Speech given by Dame Melanie Dawes to the Enders Analysis/Deloitte ‘Media and Telecoms 2021 & Beyond’ conference
Dame Melanie Dawes gives a speech to the Enders Conference, 10 March 2021.
Thank you to Claire and everyone at Enders for holding this week’s conference. Last year’s took place in my first week at Ofcom and it was such a great introduction to the industry. It gave me my only chance to meet many of you in person.
And what a year it has been since then.
It has demonstrated so clearly what the communications industries are for, and the vital part they play in our economy and society.
I want to start by thanking everyone across our sectors for all you have done – and are still doing – to help the country stay connected during the pandemic.
Our telecoms and network providers have shown that the lifeblood of the UK is not just tea, but also strong, resilient broadband and phone services.
Our postal operators have managed a huge rise in demand for home deliveries as we switched our shopping online.
Our broadcasters – from the public service broadcasters through to businesses like Sky, Discovery and Netflix – have kept people educated and entertained during the long hours at home.
We have been particularly reminded of how much we need high-quality and accurate news services, providing an anchor of trust amid a sea of misinformation.
The online platforms of course have been central to our lives during lockdown. They kept friends, families and businesses connected. Twitter, Facebook and Google sought to address a huge flow of misinformation about the virus, and to promote trusted sources of news. They have more to do, but these steps were necessary and welcome.
What you have achieved has been pretty extraordinary. You did it in the face of huge commercial uncertainty, with unprecedented operational restrictions and while leading your organisations from your own homes.
The future of our industries
In a crisis you do learn about what really matters, and you learn what you have.
My first year at Ofcom has shown me the resilience, and commitment to customers, across the industries we regulate.
It has confirmed that telecoms, broadcasting and online media are ever more central to our economy and society.
It’s also demonstrated that the pace of change is increasing at an amazing rate.
Take telecoms. In 2020, the average household was using over 14 times as much broadband data and 7 times as much mobile data as in 2013. Speeds were 4 times higher. And yet people were getting all this while spending less: around £5 a month less on broadband and £16 a month less on mobile.
In the last year alone, use of broadband data on Openreach’s network has more than doubled. Mobile use will rise again this year as we all get out and about, and as more 5G products launch.
And the way we use our communications services has changed so much too. Who would have thought we could hold conferences like this over a video stream. As many people now use WhatsApp each day as those who use traditional text messaging.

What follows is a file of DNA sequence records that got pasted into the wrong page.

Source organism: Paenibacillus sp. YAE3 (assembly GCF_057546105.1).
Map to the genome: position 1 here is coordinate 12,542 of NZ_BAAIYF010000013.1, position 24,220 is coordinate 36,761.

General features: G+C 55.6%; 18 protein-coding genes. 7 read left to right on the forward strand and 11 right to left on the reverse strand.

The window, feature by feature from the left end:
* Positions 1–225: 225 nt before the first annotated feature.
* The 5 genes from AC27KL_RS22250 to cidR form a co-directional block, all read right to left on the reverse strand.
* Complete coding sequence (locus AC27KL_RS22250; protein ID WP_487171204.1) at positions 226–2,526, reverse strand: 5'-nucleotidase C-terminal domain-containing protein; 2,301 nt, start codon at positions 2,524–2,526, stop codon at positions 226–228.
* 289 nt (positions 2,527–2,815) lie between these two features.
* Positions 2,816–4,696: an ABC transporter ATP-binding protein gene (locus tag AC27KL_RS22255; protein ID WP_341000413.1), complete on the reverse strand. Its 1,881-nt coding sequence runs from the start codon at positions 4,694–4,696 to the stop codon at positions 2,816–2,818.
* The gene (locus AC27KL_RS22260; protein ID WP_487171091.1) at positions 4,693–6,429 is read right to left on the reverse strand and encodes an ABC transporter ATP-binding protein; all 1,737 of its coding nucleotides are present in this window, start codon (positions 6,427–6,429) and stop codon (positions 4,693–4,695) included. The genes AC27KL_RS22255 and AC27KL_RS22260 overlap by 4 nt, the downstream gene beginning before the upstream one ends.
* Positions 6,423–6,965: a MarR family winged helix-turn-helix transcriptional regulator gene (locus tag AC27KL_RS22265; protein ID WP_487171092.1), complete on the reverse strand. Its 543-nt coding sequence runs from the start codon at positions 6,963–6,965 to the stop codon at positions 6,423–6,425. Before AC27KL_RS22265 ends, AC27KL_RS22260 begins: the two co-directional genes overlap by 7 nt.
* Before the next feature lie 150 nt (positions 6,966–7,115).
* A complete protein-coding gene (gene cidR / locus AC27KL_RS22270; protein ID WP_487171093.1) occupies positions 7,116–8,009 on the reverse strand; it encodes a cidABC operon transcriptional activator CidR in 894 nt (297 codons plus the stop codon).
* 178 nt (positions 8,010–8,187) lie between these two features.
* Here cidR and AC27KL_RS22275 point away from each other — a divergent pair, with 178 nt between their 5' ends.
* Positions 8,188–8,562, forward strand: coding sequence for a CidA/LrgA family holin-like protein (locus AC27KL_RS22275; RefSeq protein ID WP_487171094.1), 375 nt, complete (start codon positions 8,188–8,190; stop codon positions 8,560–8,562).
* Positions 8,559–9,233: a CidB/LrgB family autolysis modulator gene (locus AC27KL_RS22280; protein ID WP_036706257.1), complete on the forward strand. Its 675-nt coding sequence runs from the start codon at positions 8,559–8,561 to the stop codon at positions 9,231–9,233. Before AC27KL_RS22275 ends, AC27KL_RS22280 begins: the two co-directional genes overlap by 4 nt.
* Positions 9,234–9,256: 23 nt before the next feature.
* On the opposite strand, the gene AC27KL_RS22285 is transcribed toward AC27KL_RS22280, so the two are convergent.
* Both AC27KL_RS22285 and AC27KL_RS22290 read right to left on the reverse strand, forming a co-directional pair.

Changes in how we watch television accelerated in the past year. On average we spent an hour a day watching subscription services such as Netflix or DisneyPlus in 2020, compared to about half that in 2019.
Nearly half of all adults online now see streaming services as their main way of watching TV, and that rises to two-thirds amongst younger adults.
In the online world this past year companies like Zoom have come from nowhere, and even amongst the giants like Microsoft, we’ve seen years of digital transformation in a matter of months.
Ofcom’s approach for the future
So what does all this mean for Ofcom as we look ahead?
Our mission – to make communications work for everyone – has guided us since we first started out nearly twenty years ago. It has never felt more important.
It has been a great pleasure getting to know my colleagues in Ofcom in the past year – I feel very lucky to work with such committed, expert and talented people.
In the years ahead we will navigate our way through the changes facing our industries by following the same clear principles as we have always done.
We will always put the interests of the consumer and citizen at the heart of what we do, focusing on what the country needs across our four nations.
We will empower our sectors to deliver. Good regulation involves creating a level playing field, with fair competition driving a fair deal for the consumer. Where markets can find the solution, that’s what we will support.
And we will always make our decisions independently, without fear or favour, and on the back of clear and transparent evidence and research.
Over the next few years we’re expecting to focus on the following big three areas.
Networks and communications
First, on the telecoms side, we want consumers and businesses throughout the UK to benefit from new high-speed networks; to have confidence that these are secure and resilient; and to be treated fairly by their providers.
Our broadband and mobile networks have stood up well to the challenge of the last year, but demands on them will only accelerate so we can’t stand still.